I think the four-step lesson plan is a bit old hat now, but I think most teachers still believe in using starters, even if it is only for observed lessons. And how long should a starter be? I’ve been criticised in the past for having a starter that was too long, and heard one teacher say, ‘A starter lasts as long as it has to’. David Didau recommends in ‘The Secret of Literacy’ (65) that ‘bell work’ should be five or ten minutes long.
I’m with the latter. If you design a starter task that is made purely as a ‘settler’, i.e., something with little learning value but likely to get everyone sat down and silent, students will realise that it has little learning value and not do it. They will come in, write the title, and then ignore the starter while they wait for the lesson proper to start. I’m thinking particularly about year eleven here. For a while this annoyed me and I worked on making them do the starter, but then I relented because I felt they were right: if it has little value, why are they doing it? Simples.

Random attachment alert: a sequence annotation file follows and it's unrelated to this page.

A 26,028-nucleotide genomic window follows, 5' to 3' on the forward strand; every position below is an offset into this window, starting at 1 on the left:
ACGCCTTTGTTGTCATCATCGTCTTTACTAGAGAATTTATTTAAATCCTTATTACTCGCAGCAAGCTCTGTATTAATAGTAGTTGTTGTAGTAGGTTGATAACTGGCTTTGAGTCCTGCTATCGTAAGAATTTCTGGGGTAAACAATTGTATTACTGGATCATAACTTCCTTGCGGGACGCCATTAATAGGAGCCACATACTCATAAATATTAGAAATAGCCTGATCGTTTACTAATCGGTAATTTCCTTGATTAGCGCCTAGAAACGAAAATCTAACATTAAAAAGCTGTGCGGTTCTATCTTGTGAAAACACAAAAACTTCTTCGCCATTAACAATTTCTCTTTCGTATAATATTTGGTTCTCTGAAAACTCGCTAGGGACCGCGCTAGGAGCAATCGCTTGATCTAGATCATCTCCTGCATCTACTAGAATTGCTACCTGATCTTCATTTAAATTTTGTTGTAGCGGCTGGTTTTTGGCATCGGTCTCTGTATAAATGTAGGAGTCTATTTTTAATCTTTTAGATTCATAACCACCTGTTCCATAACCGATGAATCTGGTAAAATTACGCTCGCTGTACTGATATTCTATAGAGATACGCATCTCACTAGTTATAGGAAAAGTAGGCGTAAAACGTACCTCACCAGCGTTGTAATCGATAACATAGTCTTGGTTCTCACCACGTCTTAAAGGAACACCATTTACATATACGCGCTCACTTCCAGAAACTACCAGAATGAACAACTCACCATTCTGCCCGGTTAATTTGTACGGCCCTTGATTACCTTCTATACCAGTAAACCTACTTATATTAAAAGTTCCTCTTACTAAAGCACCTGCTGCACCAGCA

This is what I think teachers should do instead: plan a lesson, and put the first task on the board when students come in. It might be an easy five-minute task or a difficult 30-minute essay. But teachers should not waste time with something like ‘what can you see in this picture?’ or a wordsearch or something if its only purpose is behavioural